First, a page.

Music piracy

openclipart.com / Vjeran Pavic

Media


The music industry faces a new front in its long-running battle against piracy: The smartphone.

Mobile applications have eclipsed file-sharing services, online storage sites known as “digital lockers” and stream-ripping software as the most widely used source of free music downloads, according to a new study from researcher NPD Group, whose results have not previously been made public.

Some 27 million people in the U.S. have used mobile applications to get at least one song in the past year, much of it believed to be unauthorized, NPD found in research that seeks for the first time to quantify the phenomenon. That’s more than the 21 million people NPD estimates use peer-to-peer sites such as isoHunt to download music.

“In the beginning, we had feature phones with ringtones and very slow networks,” said NPD industry analyst Russ Crupnick. “As the technology improves, it becomes a free for all for someone who wants free music files.”

The Google Play store offers some 250 apps for downloading MP3 files to smartphones and tablets powered by its Android software. Several tout the benefit of connecting users to the sources of free music that they could find through a typical Internet search.

But, the most popular of these Android apps, Music Maniac, has been downloaded more than 10 million times — and affords free access to all 10 of the top songs listed on the current Billboard’s Hot 100 list. The Recording Industry Association of America said it has sent notices to Google requesting the app’s removal, claiming it enables song piracy. Google has thus far refused.

The music industry has been intensifying its efforts to combat piracy on smartphones — a device that executives see as critical to efforts to revitalize the business. Mobile phones have enabled the major labels to bring licensed music services to Africa and other parts of the globe that previously were off the technological grid.

Global music revenue slumped 3.9 percent last year to $15 billion, as the world’s second-largest music market, Japan, experienced a sharp drop in sales. Digital revenue — particularly from subscription services such as Spotify or Beats Music — continue to grow.

The industry’s global trade group, the International Federation of the Phonographic Industry, or IFPI, issued a warning about the widening scope of piracy in its annual report issued on March 18. It noted that 26 percent of Internet users have accessed unlicensed services.

“This estimate applies only to desktop-based devices,” the trade group noted. “It does not include the emerging and as-yet-unquantified threat of smartphone and tablet-based mobile piracy as consumers migrate to those devices.”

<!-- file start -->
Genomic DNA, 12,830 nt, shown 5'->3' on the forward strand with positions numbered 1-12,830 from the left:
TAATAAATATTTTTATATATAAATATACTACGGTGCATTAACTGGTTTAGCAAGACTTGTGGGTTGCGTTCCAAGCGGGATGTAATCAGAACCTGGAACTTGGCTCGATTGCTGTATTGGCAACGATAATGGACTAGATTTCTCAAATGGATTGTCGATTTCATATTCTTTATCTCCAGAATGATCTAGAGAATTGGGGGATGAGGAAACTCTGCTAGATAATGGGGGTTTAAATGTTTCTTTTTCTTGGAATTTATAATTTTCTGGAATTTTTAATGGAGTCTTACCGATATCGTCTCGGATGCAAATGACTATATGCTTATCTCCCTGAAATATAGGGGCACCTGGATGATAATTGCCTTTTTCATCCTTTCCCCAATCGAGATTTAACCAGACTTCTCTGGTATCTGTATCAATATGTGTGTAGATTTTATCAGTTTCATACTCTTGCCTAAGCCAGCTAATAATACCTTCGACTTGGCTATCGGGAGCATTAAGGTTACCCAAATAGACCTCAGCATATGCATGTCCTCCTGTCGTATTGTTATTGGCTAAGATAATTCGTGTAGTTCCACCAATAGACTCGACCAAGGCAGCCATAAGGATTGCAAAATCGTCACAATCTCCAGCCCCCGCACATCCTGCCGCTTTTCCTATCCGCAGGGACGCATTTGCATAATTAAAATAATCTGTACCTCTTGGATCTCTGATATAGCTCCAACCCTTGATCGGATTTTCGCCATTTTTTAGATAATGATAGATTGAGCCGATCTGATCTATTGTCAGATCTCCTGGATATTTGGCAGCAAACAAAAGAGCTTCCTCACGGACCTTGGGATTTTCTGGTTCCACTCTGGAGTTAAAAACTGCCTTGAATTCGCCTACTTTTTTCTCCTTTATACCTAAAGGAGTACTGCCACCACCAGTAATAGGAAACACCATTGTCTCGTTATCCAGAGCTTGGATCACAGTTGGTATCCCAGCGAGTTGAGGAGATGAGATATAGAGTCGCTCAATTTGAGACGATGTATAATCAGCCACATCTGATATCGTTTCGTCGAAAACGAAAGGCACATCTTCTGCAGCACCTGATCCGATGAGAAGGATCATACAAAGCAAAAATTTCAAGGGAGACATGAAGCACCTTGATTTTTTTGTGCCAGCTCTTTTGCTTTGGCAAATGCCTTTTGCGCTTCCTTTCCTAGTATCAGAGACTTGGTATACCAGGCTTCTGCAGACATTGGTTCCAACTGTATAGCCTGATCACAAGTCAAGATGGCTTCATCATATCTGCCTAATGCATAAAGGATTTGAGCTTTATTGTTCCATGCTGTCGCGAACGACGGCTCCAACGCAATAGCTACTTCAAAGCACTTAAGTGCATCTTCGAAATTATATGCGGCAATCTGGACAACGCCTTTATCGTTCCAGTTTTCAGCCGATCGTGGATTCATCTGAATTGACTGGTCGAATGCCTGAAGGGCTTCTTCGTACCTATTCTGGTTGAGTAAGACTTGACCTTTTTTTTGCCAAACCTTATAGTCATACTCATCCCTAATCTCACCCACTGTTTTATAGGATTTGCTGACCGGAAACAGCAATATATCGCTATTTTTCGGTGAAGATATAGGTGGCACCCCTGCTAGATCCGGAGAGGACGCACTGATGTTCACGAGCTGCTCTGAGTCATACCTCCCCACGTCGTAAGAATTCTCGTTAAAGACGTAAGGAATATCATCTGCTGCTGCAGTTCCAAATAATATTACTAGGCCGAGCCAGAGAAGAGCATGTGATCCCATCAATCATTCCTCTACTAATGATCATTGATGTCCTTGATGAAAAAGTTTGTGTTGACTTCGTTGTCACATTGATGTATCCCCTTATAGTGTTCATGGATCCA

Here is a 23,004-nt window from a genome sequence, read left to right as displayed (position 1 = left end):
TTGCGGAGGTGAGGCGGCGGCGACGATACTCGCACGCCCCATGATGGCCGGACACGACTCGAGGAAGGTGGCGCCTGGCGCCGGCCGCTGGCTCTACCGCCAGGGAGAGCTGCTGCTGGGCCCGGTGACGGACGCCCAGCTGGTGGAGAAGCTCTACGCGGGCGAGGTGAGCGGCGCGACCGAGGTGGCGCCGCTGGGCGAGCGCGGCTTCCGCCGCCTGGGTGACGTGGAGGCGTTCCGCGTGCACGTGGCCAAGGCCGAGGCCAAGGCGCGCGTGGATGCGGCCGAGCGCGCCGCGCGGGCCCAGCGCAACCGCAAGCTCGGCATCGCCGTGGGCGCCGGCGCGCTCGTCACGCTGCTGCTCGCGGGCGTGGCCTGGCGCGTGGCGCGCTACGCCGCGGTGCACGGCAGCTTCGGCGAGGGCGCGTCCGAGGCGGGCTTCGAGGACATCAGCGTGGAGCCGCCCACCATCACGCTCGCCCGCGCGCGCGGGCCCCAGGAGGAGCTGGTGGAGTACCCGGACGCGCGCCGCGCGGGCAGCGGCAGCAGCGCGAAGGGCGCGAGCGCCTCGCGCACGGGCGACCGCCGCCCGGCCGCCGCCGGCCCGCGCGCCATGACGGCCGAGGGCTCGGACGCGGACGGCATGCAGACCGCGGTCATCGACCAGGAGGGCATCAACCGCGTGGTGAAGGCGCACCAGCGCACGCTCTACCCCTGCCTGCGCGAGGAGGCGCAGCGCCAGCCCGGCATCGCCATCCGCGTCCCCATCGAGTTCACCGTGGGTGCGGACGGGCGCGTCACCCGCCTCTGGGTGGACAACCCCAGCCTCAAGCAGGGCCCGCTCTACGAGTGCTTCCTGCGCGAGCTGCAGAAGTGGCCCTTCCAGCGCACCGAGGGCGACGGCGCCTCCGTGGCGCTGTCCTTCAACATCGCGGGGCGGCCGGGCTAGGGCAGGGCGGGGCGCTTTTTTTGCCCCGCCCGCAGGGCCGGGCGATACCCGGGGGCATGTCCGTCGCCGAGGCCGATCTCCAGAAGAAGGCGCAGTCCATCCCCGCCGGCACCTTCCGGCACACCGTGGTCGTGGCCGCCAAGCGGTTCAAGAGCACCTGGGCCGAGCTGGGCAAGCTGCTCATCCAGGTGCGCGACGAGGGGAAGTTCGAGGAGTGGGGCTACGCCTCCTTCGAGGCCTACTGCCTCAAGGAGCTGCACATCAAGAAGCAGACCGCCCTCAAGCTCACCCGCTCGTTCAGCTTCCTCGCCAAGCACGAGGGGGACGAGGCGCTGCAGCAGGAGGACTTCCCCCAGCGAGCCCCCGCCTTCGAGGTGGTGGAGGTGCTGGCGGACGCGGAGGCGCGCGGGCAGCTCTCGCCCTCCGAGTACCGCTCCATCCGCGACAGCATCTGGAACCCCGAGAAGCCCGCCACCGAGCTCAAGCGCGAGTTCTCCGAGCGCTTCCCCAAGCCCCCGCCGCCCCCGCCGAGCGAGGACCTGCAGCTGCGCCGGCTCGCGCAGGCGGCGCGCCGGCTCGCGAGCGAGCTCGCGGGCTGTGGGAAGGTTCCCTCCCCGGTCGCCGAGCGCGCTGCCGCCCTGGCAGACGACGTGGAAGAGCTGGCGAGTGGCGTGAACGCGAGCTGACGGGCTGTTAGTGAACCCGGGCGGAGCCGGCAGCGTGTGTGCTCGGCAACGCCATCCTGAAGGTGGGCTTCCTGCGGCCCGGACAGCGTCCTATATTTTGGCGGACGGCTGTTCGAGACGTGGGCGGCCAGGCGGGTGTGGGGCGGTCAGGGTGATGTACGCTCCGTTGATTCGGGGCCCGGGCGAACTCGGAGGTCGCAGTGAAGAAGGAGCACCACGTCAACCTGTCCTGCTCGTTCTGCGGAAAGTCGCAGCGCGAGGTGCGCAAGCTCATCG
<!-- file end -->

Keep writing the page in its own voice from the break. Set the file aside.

Mobile devices once were thought to be a safe-haven from piracy, because of the limitations of the early phones and mobile networks.

“All you were going to do is buy a ringtone for $2.99,” said Crupnik.

That began to change as devices grew more capable and networks more robust. By 2012, the Recording Industry Association of America began to raise concerns with the White House’s intellectual property czar about mobile applications that it said facilitated copyright infringement.

In testimony before the House Judiciary Committee, RIAA Chairman Cary Sherman said the industry has sent Google more than 2 million notices of infringements from MP3skull.com. But as recently as March 10, some 10 applications available through the Google Play store claimed some connection to the pirate site, Sherman said.

Apple takes a curated approach to software offered through its App store, and can reject an app that enables piracy. As the world’s largest music retailer, it has been aggressive in policing its apps, say music industry executives.

Google maintains an open marketplace. Apps undergo an automated process that screens for malicious behavior before developers can upload the software to the Google Play store. Its developer guidelines expressly prohibit copyright infringement — though it relies on copyright holders to flag apps that enable piracy.

One music industry executive, speaking on condition of anonymity for fear of reprisals, said that since 2010 his label has issued some 3,000 requests to remove apps that enable piracy — with the “vast majority” found on Google’s Android platform.

Google is a frequent target of complaints from the music industry, whose trade associations claim the technology giant does too little to curb illegal music downloading. The IFPI, in its annual report, notes that search engines remain the largest source of traffic referred to unlicensed services.




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